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Encyclopedia > Ibn Arabi
Middle Eastern scholar
Medieval era
Name: Ibn Arabi
Birth: 1165 a.D. in Spain [1]
Death: 1240 a.D. in Damascus [1]
School/tradition:
Influences: Al-Ghazali
Influenced: Shah Nimatullah[citation needed]
For the Maliki scholar, see Ibn al-Arabi.

Ibn Arabi, was an Arab Muslim mystic and philosopher. He was born 1165 in Murcia and died 1240 in Damascus. Damascus at sunset Damascus ( translit: Also commonly: الشام ash-Shām) is the largest city of Syria and is also the capital. ... Haruniyah stucture in Tus, named after Harun al-Rashid, the mausoleum of Al-Ghazali is expected to be situated on the entrance of this monument Abu Hāmed Mohammad ibn Mohammad al-Ghazzālī (1058-1111) (Persian: ‎), known as Algazel to the western medieval world, born and died in Tus... It has been suggested that this article or section be merged with Shah Nur ad-Din Nimatullah Vali. ... To meet Wikipedias quality standards, this article or section may require cleanup. ... Languages Arabic other languages (Arab minorities) Religions Predominantly Islam Some adherents of Druze, Judaism, Samaritan, Christianity Related ethnic groups Mizrachi Jews, Sephardi Jews, Ashkenazi Jews, Canaanites, other Semitic-speaking groups An Arab (Arabic: ‎; transliteration: ) is a member of a Semitic group of people whose cultural, linguistic, and in certain cases... A Muslim (Arabic: مسلم, Turkish: Müslüman, Persian and Urdu: مسلمان, Bosnian: Musliman) is an adherent of Islam. ... Look up mystic in Wiktionary, the free dictionary. ... A philosopher is a person who thinks deeply regarding people, society, the world, and/or the universe. ... Events November 23 - Pope Alexander III enters Rome. ... For the Roman goddess see Venus. ... Events Batu Khan and the Golden Horde sack the Ruthenian city of Kyiv Births Pope Benedict XI Deaths April 11 - Llywelyn ap Iorwerth, also known as Llywelyn The Great Prince of Gwynedd Monarchs/Presidents Aragon - James I King of Aragon and count of Barcelona (reigned from 1213 to 1276) Castile... Damascus at sunset Damascus ( translit: Also commonly: الشام ash-Shām) is the largest city of Syria and is also the capital. ...

Contents

Name

Abū `Abd-Allah Muḥammad ibn `Ali ibn Muḥammad ibn al-`Arabi al-Ḥātimī al-Ṭā’ī (أبو عبد الله محمد بن علي بن محمد بن العربي الحاتمي الطائي ) Look up Abdullah in Wiktionary, the free dictionary. ... Muhammad is a common anglicized spelling of the Arabic given name, writen in Arabic script as محمد (M-Ḥ-M-D, read from left to right). ... Look up Ali, ali in Wiktionary, the free dictionary. ...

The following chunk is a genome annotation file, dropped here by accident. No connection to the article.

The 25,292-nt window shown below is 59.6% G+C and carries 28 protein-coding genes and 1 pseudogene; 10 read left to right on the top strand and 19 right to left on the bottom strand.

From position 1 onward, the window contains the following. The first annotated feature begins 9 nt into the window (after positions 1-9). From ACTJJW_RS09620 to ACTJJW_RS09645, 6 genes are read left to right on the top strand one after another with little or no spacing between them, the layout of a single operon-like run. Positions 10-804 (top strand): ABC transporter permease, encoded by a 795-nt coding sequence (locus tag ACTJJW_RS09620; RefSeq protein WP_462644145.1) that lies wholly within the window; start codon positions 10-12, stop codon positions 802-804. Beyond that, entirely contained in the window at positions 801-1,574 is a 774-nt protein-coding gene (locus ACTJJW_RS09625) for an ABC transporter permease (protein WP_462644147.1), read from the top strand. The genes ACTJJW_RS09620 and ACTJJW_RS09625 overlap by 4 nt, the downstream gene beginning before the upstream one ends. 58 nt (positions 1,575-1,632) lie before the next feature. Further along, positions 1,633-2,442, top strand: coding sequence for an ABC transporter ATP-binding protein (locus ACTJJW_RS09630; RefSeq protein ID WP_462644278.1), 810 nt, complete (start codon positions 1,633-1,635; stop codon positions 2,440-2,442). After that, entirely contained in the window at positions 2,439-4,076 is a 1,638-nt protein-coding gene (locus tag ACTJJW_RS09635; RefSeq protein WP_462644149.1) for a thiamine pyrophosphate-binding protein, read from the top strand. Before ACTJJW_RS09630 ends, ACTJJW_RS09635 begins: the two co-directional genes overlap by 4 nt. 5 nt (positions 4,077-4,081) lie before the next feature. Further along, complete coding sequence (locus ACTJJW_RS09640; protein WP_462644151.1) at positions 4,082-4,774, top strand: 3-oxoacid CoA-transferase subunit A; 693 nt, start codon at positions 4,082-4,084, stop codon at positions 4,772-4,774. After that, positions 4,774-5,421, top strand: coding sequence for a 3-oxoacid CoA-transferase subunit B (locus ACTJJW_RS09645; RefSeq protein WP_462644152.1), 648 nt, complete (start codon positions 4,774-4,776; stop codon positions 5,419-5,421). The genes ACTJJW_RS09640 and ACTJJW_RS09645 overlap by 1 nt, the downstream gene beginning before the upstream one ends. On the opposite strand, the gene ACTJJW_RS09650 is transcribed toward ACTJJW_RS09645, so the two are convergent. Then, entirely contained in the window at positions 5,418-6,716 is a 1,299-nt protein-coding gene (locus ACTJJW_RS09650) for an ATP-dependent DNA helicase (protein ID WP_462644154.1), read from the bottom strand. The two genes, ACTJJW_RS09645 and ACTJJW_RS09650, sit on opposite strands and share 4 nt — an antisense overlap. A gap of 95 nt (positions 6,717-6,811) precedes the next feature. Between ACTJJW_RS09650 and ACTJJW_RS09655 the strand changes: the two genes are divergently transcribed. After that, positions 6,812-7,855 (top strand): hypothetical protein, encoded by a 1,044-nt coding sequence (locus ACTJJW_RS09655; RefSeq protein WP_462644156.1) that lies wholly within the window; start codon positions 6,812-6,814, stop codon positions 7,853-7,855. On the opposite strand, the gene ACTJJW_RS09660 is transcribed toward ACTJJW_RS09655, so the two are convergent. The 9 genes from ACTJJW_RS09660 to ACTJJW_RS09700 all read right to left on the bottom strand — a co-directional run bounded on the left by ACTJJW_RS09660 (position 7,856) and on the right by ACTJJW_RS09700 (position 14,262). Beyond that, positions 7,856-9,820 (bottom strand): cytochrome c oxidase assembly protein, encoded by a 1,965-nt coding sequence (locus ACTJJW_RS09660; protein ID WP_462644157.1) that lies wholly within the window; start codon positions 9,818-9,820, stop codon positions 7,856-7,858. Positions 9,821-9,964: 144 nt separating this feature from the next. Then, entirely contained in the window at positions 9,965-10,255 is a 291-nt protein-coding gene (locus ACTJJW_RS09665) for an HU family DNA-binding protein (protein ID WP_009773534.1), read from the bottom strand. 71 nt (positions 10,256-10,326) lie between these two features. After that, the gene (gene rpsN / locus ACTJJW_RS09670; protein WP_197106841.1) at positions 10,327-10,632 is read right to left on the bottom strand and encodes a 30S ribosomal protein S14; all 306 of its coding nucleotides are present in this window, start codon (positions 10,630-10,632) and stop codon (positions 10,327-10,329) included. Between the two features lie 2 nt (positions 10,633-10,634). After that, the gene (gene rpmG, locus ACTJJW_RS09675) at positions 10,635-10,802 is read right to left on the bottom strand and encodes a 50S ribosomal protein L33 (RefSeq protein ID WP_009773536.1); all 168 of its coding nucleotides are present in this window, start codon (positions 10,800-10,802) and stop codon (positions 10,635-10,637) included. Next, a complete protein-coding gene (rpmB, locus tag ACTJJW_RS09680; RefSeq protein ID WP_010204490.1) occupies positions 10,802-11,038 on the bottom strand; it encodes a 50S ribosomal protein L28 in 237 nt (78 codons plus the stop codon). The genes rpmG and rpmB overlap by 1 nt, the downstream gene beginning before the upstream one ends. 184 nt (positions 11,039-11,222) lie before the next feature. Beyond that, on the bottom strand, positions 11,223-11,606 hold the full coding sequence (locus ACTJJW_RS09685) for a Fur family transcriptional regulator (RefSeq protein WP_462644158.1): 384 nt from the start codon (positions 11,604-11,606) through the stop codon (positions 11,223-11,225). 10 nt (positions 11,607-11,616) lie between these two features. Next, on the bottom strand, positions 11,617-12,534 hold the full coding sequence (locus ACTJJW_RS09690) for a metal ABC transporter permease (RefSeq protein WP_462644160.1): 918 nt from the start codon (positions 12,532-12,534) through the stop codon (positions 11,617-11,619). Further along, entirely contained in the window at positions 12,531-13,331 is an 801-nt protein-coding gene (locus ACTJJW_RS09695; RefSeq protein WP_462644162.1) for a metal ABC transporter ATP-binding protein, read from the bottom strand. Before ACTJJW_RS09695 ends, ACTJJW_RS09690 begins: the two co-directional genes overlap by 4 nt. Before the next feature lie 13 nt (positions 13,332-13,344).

Also known in the Western world as Doctor Maximus and in the Islamic world by the titles of Muhyi id-Din (محيي الدين "Revivifier of religion") and al-Shaykh al-Akbar (الشيخ الأكبر "Great Master") The Islamic world is the world-wide community of those who identify with Islam, known as Muslims, and who number approximately one-and-a-half billion people. ...


Biography

He is sometimes described as a mystical philosopher. Even in his lifetime he was acknowledged to be one of the most important spiritual teachers within Sufism, the mystical tradition of Islam.
A vastly prolific writer, Ibn Arabi is generally known as the prime exponent of the idea that would later be termed wahdat al-wujud (وحدة الوجود, "unity of being"), though he has never used this term in any of his writings. His emphasis, as with any mystic, lay rather on the true potential of the human being and the path to realising that potential, which reaches its completion in the Perfect or Complete Man (al-insan al-kamil). Ibn Arabi wrote at least 300 works, ranging from minor treatises to the huge 37-volume Meccan Revelations (al-Futuhat al-Makkiyya) and the quintessence of his teachings, The Seals of Wisdom (Fusus al-hikam). Approximately 110 works are known to have survived in verifiable manuscripts, some 18 in Ibn Arabi’s own hand. He exerted an unparalleled influence, not only upon his immediate circle of friends and disciples, many of whom were considered spiritual masters in their own right, but also on succeeding generations, affecting the whole course of subsequent spiritual thought and practice in the Arabic, Turkish and Persian-speaking worlds. In recent years his writings have also become increasingly the subject of interest and study in the West, leading to the establishment of an international academic Society in his name. Image File history File links No higher resolution available. ... A philosopher is a person who thinks deeply regarding people, society, the world, and/or the universe. ... Sufism is a mystic tradition that found a home in Islam and encompasses a diverse range of beliefs and practices dedicated to Allah, divine love and the cultivation of the heart. ... Islam (Arabic:  ) is a monotheistic religion based upon the teachings of Muhammad, a 7th century Arab religious and political figure. ... Wahdat-ul-Wujood or Wahdat al-Wujud (Arabic: وحدة الوجود) the Unity of Being is a Muslim Sufi philosophy emphasizing that there is no existence except the ultimate truth, that was formulated by Ibn Arabi. ...